1912 Packard Model 30 Seven-Passenger Touring
Offered by Gooding & Company | Pebble Beach, California | August 15-16, 2015
Photo – Gooding & Company
What I like most about this car is that I can imagine it being 1912 (well, as best I can) and being the rich guy who is being chauffeured around in this giant thing. The looks such a giant touring car must’ve gotten back in the day must have been awesome. The Model 30 was an expensive ride in 1912, costing around $4,200 in Seven-Passenger Touring form. It was the cheapest body style you could get on this, Packard’s big four for 1912.
The engine is a 7.1-liter straight-four making 30 horsepower. This car has a nice Victoria top to shade wealthy passengers while the chauffeur bakes up front. White tires on white rims accented by body color paint really make this thing pop visually. We love white tires.
Of the 1,250 Model 30s built in 1912 (which was the final year for the model introduced in 1907), it is thought that there are only about 10 left, with this being, perhaps, the best. Actually it is the best as the interior is remarkably original. It was formerly in the Harrah Collection and should bring between $325,000-$375,000. Click here for more info and here for the rest of Gooding’s auction lineup.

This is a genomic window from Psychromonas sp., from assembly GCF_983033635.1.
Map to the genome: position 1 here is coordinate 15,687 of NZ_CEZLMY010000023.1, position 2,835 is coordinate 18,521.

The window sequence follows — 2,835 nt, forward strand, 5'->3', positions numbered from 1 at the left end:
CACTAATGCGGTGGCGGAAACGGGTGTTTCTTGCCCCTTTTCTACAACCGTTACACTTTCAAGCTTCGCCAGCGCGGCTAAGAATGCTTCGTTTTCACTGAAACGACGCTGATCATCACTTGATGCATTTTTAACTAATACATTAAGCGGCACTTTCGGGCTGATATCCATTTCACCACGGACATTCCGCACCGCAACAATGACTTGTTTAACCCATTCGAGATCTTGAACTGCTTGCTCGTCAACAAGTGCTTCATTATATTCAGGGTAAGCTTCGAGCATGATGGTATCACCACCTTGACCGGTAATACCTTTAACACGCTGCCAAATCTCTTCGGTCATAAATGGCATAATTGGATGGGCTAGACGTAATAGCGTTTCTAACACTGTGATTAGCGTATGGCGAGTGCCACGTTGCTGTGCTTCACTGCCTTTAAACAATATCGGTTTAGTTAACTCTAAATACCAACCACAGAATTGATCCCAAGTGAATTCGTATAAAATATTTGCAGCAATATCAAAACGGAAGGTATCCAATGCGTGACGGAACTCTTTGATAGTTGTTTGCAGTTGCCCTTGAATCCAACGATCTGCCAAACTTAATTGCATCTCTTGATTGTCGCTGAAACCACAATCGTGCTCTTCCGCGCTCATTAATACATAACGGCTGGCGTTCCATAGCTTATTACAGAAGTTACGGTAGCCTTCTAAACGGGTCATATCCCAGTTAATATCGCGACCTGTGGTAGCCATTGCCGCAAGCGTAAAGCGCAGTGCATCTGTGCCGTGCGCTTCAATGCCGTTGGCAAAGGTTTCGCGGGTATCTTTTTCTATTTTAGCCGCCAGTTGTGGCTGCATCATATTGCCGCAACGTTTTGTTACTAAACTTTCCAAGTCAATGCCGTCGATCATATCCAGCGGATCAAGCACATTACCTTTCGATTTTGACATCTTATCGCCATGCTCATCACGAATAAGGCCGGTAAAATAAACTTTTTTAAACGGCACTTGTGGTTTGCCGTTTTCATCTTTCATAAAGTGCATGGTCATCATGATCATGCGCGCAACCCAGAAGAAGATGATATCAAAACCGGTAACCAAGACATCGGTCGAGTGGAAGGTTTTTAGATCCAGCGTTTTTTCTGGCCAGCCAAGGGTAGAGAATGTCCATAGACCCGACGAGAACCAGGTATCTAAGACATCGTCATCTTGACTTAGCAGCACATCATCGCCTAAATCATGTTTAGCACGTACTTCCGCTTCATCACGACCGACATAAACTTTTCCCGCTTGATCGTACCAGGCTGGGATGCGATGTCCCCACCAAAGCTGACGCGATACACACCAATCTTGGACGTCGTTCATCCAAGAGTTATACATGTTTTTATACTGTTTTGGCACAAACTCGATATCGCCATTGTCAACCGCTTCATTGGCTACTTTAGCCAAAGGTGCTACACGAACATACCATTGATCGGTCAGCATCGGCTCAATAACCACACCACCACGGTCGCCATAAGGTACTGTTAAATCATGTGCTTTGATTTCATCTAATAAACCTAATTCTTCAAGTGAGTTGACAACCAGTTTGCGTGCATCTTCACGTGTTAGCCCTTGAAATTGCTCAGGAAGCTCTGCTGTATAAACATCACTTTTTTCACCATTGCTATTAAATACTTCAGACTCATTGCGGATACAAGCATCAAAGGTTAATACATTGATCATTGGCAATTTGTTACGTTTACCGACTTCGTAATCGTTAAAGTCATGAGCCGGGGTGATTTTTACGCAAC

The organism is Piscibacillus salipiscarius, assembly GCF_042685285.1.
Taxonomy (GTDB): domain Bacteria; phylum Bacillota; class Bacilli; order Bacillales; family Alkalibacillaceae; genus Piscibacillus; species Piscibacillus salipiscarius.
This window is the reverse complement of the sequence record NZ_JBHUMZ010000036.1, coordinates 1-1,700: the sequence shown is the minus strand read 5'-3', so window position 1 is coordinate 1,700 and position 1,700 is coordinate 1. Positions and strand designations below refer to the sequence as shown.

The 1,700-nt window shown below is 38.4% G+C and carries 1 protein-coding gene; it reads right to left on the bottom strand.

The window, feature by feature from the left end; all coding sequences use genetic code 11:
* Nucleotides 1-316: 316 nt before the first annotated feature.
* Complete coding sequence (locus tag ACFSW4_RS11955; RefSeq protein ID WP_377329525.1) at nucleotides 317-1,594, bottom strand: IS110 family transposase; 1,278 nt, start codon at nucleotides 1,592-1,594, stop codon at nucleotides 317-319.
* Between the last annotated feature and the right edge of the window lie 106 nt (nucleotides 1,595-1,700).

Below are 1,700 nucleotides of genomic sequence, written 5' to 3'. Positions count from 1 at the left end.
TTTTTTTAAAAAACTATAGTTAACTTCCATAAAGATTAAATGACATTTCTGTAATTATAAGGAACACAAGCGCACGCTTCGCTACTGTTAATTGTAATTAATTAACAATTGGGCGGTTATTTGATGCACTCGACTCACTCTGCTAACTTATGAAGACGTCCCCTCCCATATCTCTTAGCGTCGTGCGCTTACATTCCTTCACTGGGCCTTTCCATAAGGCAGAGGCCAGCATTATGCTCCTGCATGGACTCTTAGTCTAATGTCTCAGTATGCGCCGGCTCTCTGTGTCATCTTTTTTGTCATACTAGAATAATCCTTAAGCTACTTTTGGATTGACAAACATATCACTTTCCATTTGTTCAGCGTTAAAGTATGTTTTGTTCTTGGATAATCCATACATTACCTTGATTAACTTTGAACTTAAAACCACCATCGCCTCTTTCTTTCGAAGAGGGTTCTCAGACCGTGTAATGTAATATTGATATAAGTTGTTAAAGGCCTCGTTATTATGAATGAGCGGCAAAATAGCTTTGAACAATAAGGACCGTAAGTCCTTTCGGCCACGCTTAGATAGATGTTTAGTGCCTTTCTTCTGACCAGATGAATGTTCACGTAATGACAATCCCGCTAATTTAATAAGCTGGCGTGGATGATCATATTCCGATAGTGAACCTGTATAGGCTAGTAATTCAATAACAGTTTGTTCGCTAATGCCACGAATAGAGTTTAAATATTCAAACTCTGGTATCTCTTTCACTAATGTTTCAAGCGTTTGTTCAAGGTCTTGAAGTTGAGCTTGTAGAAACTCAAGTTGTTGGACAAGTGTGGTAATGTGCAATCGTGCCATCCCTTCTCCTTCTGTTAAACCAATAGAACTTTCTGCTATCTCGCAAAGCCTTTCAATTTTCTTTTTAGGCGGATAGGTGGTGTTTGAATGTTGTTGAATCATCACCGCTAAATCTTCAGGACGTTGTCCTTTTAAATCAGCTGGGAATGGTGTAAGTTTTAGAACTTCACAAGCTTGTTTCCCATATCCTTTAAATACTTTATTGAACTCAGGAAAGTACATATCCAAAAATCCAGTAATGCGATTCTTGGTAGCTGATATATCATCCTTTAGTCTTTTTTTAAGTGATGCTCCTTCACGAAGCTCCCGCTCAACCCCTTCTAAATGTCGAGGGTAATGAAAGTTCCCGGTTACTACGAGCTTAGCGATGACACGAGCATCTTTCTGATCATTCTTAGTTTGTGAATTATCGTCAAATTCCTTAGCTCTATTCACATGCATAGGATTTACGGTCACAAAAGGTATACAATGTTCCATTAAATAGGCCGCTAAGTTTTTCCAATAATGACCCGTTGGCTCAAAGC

Update: Sold $280,000.
1911 EMF Model 30 Two-Seat Racer
Offered by Bonhams | Amelia Island, Florida | March 12, 2015
Photo – Bonhams
This is a race car that was built the same year the first Indianapolis 500 was held. It didn’t race there, but it looks just like the cars that did. These were stripped down versions of road cars with two seats and light body work.
EMF was the abbreviation of Everitt-Metzger-Flanders – three men who had been around the booming auto industry for years. They built cars together for a few years between 1908 and 1912. Studebaker acquired them and shut them down because their quality wasn’t exactly great.
This car was entered in the 1911 Tiedeman Trophy Race in Savannah, Georgia. It was a big event – bigger than that new event held way back in Indiana. EMF entered three cars in the race and they finished 1-2-3. This car was driven by Jack Tower, who would race at Indy twice (in 1911 and 1913).
It is powered by a straight-four that makes 30 horsepower. It was discovered by the current owned in the 1970s and was restored then and restored again in the 2000s. It is the only surviving EMF racing car and it is thought to be the only surviving car that competed in the Tiedeman Trophy Race.
Pre-WWI race cars are extremely rare but they are incredible machines. This car has never been offered for public sale before. Now’s your chance if you have between $150,000-$200,000. to spend. Click here for more info and here for the rest of Bonhams’ lineup.
Update: Sold $242,000.